Landmark bill would strengthen early childhood education in N.C.

Earlier this year, the Budget & Tax Center released a report analyzing the role that public investments in North Carolina’s early childhood workforce could play in supporting our state’s goals of delivering high quality learning experiences to our youngest children. As the 2019-20 legislative session presses on, the early childhood education workforce and its advocates are hopeful that they may see historic legislation passed this session.

Last Friday, the North Carolina House passed House Bill 882, a landmark bill that would strengthen the quality of early childhood education in North Carolina and help ensure early childhood educators can meet their needs and provide quality care.  The bill would make progress toward these goals by focusing on:

  • High Quality Learning – The bill establishes increased educational and professional standards that support high quality learning for students. More specifically, the bill requires lead teachers who are hired as of Jan. 1, 2020, to have the infant Toddler or Preschool Certificate or equivalent by July 1, 2021. Additionally, the Division of Child Development and Early Education (DCDEE) is required to develop expected professional standards and core competencies for lead teachers and create a process for teachers to demonstrate they have achieved these standards.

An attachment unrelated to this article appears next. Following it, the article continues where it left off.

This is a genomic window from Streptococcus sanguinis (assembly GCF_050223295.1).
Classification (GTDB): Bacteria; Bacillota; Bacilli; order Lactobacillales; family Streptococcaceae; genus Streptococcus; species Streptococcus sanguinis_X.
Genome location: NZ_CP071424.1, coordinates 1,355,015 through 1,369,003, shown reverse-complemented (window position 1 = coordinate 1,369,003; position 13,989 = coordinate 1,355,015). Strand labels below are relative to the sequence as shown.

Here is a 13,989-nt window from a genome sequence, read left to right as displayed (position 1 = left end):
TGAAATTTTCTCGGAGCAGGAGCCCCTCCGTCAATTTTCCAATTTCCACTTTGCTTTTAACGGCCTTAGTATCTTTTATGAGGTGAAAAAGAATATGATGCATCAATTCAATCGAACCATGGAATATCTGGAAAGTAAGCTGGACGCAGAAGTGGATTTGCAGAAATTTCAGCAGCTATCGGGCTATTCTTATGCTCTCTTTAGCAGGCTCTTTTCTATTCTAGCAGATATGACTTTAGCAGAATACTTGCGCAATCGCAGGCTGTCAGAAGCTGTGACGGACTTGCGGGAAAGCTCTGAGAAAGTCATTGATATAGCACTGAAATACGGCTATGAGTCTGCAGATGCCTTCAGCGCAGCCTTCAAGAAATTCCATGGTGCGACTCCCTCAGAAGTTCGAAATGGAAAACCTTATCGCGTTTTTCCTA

• Compensation for Early Childhood Educators – In recognition that infant and toddler educators in North Carolina experience the lowest wages and minimal education requirements, the bill requires DCDEE within the Department of Human Health Services (DHHS) to develop a program that will create incentives for higher teacher education and compensation by providing subsidy incentives for child care programs to employ and pay teachers who have an associate degree or higher by July 1, 2020.
  • Targeted Program for NC’s Youngest Children —DHHS/DCDEE is also required to conduct a Feasibility and Cost Study to create a special Infant and Toddler child care program. The implementation of these programs creates incentives for careers and early education and may help lay the ground work for compensation to be placed within Quality Rating and Improvement System (QRIS) standards.
  • Data and Accountability— State level assessment and monitoring of the early childhood workforce is established through the bill’s requirement for a report on the status of the early childhood workforce every three years.

The Senate now has the to make certain that every infant is safe and developing, every toddler is thriving, and every preschooler is prepared for kindergarten.

 

 

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